7Teen Report: AIDS Awareness Walk

Reported by 7Teen Reporter Sydney Dunn

LAKE CHARLES, LA (KPLC) - Louisiana has the fifth highest number of AIDS cases in the United States and it's a disease that doesn't discriminate against age. The number of AIDS cases among young people is growing.

It's a disease that shouldn't be ignored. And that's why some area teens are trying to get the word out.

AIDS Awareness: it's a simple phrase that carries a powerful message.

Andie Hoeflicker and Sarah Jones know just how important it is. They lost their uncle to AIDS.

"It's affected us tremendously." said Hoeflicker. "When our uncle passed away, we didn't know much about it then. We just knew what it was. We never knew how many people it really affected." The sisters' uncle was only 17 when he was diagnosed.

Terry Estes with the Southwest Louisiana AIDS council says that HIV infections in young people are skyrocketing.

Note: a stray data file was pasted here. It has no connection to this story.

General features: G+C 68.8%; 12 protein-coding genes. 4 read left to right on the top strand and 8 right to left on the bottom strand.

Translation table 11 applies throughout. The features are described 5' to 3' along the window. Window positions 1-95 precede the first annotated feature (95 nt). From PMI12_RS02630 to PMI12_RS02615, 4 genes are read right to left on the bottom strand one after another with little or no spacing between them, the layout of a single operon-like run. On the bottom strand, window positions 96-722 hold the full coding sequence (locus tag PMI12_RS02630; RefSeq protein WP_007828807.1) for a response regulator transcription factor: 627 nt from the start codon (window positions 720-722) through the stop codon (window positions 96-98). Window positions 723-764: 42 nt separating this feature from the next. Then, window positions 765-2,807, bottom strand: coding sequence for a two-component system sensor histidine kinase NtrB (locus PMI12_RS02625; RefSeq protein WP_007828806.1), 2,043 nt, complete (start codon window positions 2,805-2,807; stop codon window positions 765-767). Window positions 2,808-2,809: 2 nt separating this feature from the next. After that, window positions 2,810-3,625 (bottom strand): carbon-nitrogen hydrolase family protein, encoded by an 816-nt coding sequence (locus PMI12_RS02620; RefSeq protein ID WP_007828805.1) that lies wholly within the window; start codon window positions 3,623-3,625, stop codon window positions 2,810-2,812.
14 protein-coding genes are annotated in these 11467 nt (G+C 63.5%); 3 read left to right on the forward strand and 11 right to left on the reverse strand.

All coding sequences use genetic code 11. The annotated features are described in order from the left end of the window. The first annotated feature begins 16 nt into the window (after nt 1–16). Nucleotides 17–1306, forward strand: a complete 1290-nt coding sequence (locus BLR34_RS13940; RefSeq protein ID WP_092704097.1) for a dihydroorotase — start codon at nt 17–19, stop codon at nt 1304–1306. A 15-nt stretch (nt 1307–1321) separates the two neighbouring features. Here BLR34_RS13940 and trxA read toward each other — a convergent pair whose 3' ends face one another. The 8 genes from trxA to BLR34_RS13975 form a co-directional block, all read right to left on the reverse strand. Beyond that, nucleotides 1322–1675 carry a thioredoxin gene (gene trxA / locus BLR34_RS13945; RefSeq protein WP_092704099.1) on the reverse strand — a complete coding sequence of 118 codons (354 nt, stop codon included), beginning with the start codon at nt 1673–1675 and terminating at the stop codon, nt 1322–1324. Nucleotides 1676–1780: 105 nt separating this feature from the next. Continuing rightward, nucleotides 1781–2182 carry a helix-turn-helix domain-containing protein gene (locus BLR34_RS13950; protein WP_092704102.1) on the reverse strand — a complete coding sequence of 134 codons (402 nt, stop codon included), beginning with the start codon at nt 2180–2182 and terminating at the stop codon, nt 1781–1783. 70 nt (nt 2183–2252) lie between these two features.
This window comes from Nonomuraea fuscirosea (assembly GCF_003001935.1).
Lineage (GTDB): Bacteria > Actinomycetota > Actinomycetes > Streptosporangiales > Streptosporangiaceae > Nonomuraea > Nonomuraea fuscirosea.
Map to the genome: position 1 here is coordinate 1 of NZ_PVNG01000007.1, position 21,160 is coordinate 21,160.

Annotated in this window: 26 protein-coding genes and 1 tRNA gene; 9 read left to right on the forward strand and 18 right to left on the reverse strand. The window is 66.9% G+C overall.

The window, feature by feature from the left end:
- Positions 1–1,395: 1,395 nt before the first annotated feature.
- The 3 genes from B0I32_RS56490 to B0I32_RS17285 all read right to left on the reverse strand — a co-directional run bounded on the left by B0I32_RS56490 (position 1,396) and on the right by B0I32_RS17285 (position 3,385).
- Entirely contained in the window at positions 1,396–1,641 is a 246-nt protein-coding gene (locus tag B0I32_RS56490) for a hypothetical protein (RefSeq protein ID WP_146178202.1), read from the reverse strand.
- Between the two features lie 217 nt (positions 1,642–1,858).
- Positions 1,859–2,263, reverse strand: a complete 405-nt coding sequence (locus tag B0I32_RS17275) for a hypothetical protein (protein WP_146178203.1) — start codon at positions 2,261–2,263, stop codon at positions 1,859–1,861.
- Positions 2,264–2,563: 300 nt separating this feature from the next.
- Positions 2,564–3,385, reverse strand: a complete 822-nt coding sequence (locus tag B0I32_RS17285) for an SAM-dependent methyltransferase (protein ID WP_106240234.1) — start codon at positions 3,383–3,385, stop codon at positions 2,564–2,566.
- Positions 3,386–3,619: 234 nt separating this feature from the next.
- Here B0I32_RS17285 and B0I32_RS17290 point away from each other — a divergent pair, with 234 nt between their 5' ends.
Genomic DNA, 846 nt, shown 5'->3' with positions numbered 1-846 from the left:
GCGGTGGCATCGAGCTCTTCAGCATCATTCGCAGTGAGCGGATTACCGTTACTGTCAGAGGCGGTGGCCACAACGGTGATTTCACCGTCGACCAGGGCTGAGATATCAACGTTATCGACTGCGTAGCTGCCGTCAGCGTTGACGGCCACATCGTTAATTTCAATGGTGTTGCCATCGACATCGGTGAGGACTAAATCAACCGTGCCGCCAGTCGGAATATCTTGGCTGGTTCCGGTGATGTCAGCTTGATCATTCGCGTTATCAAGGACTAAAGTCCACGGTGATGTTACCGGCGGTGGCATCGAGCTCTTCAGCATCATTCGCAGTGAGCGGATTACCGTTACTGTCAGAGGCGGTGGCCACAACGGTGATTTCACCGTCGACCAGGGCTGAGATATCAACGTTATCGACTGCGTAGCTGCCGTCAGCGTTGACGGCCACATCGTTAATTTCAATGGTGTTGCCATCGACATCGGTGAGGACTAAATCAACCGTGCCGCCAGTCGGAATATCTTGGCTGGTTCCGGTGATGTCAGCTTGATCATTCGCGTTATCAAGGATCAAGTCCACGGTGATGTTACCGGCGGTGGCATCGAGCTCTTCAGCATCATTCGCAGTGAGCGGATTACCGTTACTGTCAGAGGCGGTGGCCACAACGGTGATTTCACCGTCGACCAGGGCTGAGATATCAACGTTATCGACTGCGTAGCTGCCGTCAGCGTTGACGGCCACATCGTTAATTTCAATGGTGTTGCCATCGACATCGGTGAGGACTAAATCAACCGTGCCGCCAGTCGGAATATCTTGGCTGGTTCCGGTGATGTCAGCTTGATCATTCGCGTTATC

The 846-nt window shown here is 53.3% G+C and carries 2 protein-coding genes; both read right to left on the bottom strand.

Estes: "People still continue to believe it happens to other people, but it can't happen to them. We know that that's not true."

More than 27,000 people are diagnosed with HIV and AIDS in Louisiana, a number that has motivated the Barbe Student Council to bring awareness to the issue.

President Joe Guillory helped organize a recent walk for AIDS.

Guillory: "Really, HIV/AIDS is the biggest pandemic on the rise and we feel at Barbe, at A.M. Barbe Student Council, that it deserves some publicity and it deserves people to stand up for it."

But these students aren't just standing up for AIDS. They are trying to help prevent it one step at a time. The first step-raising is awareness.

Hoeflicker: "AIDS awareness isn't as big as it should be. We wanted to let more people know that AIDS is here, it's in Louisiana, it affects lots of people."

The walk for AIDS raised more than one thousand dollars for the Southwest Louisiana AIDS Council.